At least fifty civilians were killed and around 250 injured when personnel of the Jammu and Kashmir Police and the Central Reserve Police Force (CRPF) opened fire on a peaceful procession at Gaw Kadal in central Srinagar.
Defying curfew, people had marched from Batmaloo, Raj Bagh and other localities, forming a 10,000-strong procession in the city’s commercial hub, Lal Chowk. As it headed for Chotta Bazar, where several women had reportedly been molested by forces personnel during search operations the previous day, the procession was blocked near Gaw Kadal by police and paramilitary contingents. The men in uniform opened indiscriminate fire on the marchers, causing heavy casualties.
The massacre proved a turning point in Kashmir history. The on-going insurgency became a mass movement overnight. According to noted journalist Tavleen Singh, India lost Kashmir, if not geographically then certainly where its heart was concerned.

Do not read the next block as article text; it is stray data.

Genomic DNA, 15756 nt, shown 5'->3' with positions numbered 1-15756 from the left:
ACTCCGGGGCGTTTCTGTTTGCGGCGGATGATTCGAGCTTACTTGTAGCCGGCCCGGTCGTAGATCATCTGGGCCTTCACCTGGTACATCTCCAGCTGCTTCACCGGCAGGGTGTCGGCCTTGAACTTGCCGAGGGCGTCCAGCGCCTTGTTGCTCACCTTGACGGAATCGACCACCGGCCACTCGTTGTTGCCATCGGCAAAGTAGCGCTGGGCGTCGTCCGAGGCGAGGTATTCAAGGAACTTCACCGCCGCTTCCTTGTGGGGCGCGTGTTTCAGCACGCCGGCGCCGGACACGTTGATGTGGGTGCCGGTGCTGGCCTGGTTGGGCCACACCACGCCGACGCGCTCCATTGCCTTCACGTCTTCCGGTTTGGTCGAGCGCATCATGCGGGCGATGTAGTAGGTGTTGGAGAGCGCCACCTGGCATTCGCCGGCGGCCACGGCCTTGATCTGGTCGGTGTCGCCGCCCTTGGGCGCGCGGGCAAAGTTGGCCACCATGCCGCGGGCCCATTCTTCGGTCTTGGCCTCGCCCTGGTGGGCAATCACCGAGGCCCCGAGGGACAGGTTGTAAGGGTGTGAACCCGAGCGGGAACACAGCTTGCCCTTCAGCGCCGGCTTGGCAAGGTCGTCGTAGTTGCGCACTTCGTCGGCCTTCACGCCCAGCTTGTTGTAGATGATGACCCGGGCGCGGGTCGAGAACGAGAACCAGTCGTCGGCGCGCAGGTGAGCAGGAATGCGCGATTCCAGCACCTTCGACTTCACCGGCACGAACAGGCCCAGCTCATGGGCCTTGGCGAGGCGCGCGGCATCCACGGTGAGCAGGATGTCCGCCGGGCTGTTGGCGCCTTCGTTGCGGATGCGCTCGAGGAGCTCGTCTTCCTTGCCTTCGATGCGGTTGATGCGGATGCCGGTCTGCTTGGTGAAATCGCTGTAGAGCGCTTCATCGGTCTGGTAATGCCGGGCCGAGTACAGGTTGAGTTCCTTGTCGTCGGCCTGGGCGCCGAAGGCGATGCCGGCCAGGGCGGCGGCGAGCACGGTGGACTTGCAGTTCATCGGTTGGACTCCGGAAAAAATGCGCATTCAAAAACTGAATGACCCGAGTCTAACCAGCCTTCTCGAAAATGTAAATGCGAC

Notwithstanding reports from human rights activists and widespread anger in Kashmir, no action was taken against the then governor, Jagmohan. On the contrary, some people were sent to Srinagar with offers of internal autonomy, which, not surprisingly, found no takers.
Some people in the procession showed exemplary courage. A youth from Sarai Bala, Abdul Rauf, fell in a pool of blood when he tried to snatch the weapon of a CRPF man who was raking the multitude with gunfire. The paramilitary man emptied his entire magazine into Rauf’s chest.
Around ten martyrs were buried at the Sidiqabad graveyard in Batmaloo. A First Information Report (FIR 3/90) was registered in the Kralkhud Police Station. The police said only 21 persons had died. The case was closed as `untraced’ after a few years. A human rights defender has recently filed a petition in the State Human Rights Commission, prompting the latter to seek reports from police and other agencies.